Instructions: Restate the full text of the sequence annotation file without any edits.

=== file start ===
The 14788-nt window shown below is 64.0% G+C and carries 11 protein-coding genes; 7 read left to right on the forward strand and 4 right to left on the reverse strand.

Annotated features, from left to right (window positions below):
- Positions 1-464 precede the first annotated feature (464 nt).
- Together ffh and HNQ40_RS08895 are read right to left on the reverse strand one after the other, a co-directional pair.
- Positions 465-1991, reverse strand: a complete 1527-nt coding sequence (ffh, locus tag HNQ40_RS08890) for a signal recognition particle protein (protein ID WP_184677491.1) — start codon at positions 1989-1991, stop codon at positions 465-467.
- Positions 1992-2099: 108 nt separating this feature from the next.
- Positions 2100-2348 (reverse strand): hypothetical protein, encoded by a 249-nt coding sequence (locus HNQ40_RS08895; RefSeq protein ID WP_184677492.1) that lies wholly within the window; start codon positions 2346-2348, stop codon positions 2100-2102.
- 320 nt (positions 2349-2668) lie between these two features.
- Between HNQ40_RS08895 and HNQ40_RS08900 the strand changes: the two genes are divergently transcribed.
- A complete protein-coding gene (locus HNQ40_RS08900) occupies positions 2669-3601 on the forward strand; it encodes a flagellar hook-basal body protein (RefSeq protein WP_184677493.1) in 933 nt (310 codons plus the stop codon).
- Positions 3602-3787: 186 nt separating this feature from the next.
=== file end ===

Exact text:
The 14788-nt window shown below is 64.0% G+C and carries 11 protein-coding genes; 7 read left to right on the forward strand and 4 right to left on the reverse strand.

Annotated features, from left to right (window positions below):
- Positions 1-464 precede the first annotated feature (464 nt).
- Together ffh and HNQ40_RS08895 are read right to left on the reverse strand one after the other, a co-directional pair.
- Positions 465-1991, reverse strand: a complete 1527-nt coding sequence (ffh, locus tag HNQ40_RS08890) for a signal recognition particle protein (protein ID WP_184677491.1) — start codon at positions 1989-1991, stop codon at positions 465-467.
- Positions 1992-2099: 108 nt separating this feature from the next.
- Positions 2100-2348 (reverse strand): hypothetical protein, encoded by a 249-nt coding sequence (locus HNQ40_RS08895; RefSeq protein ID WP_184677492.1) that lies wholly within the window; start codon positions 2346-2348, stop codon positions 2100-2102.
- 320 nt (positions 2349-2668) lie between these two features.
- Between HNQ40_RS08895 and HNQ40_RS08900 the strand changes: the two genes are divergently transcribed.
- A complete protein-coding gene (locus HNQ40_RS08900) occupies positions 2669-3601 on the forward strand; it encodes a flagellar hook-basal body protein (RefSeq protein WP_184677493.1) in 933 nt (310 codons plus the stop codon).
- Positions 3602-3787: 186 nt separating this feature from the next.